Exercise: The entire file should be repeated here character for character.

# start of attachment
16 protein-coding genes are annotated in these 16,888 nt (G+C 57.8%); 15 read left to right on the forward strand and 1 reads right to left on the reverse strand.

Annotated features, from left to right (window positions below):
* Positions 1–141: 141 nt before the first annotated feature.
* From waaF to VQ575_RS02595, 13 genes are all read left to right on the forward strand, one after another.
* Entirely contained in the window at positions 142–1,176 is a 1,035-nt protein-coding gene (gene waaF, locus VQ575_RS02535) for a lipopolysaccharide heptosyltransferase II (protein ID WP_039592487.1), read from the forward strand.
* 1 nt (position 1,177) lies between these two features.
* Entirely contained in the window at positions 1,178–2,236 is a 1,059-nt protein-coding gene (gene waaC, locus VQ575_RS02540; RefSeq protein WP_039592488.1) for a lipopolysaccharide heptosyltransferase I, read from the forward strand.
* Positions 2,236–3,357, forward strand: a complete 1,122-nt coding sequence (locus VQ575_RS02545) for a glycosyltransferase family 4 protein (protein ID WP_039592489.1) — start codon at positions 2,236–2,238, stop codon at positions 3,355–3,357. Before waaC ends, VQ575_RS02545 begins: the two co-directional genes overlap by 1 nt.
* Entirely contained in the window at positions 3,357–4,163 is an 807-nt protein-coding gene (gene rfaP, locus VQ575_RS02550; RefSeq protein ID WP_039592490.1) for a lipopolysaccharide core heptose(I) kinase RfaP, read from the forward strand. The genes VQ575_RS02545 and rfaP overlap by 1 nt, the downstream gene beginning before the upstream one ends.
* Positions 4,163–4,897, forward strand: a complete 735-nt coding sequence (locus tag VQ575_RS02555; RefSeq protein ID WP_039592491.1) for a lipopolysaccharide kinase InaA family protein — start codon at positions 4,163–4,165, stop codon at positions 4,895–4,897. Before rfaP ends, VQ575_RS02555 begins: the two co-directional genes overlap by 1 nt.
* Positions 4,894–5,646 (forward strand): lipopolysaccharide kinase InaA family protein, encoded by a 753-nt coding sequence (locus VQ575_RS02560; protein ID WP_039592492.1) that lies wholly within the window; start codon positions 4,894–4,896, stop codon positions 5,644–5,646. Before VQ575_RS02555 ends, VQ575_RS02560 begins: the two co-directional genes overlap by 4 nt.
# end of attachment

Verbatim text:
16 protein-coding genes are annotated in these 16,888 nt (G+C 57.8%); 15 read left to right on the forward strand and 1 reads right to left on the reverse strand.

Annotated features, from left to right (window positions below):
* Positions 1–141: 141 nt before the first annotated feature.
* From waaF to VQ575_RS02595, 13 genes are all read left to right on the forward strand, one after another.
* Entirely contained in the window at positions 142–1,176 is a 1,035-nt protein-coding gene (gene waaF, locus VQ575_RS02535) for a lipopolysaccharide heptosyltransferase II (protein ID WP_039592487.1), read from the forward strand.
* 1 nt (position 1,177) lies between these two features.
* Entirely contained in the window at positions 1,178–2,236 is a 1,059-nt protein-coding gene (gene waaC, locus VQ575_RS02540; RefSeq protein WP_039592488.1) for a lipopolysaccharide heptosyltransferase I, read from the forward strand.
* Positions 2,236–3,357, forward strand: a complete 1,122-nt coding sequence (locus VQ575_RS02545) for a glycosyltransferase family 4 protein (protein ID WP_039592489.1) — start codon at positions 2,236–2,238, stop codon at positions 3,355–3,357. Before waaC ends, VQ575_RS02545 begins: the two co-directional genes overlap by 1 nt.
* Entirely contained in the window at positions 3,357–4,163 is an 807-nt protein-coding gene (gene rfaP, locus VQ575_RS02550; RefSeq protein ID WP_039592490.1) for a lipopolysaccharide core heptose(I) kinase RfaP, read from the forward strand. The genes VQ575_RS02545 and rfaP overlap by 1 nt, the downstream gene beginning before the upstream one ends.
* Positions 4,163–4,897, forward strand: a complete 735-nt coding sequence (locus tag VQ575_RS02555; RefSeq protein ID WP_039592491.1) for a lipopolysaccharide kinase InaA family protein — start codon at positions 4,163–4,165, stop codon at positions 4,895–4,897. Before rfaP ends, VQ575_RS02555 begins: the two co-directional genes overlap by 1 nt.
* Positions 4,894–5,646 (forward strand): lipopolysaccharide kinase InaA family protein, encoded by a 753-nt coding sequence (locus VQ575_RS02560; protein ID WP_039592492.1) that lies wholly within the window; start codon positions 4,894–4,896, stop codon positions 5,644–5,646. Before VQ575_RS02555 ends, VQ575_RS02560 begins: the two co-directional genes overlap by 4 nt.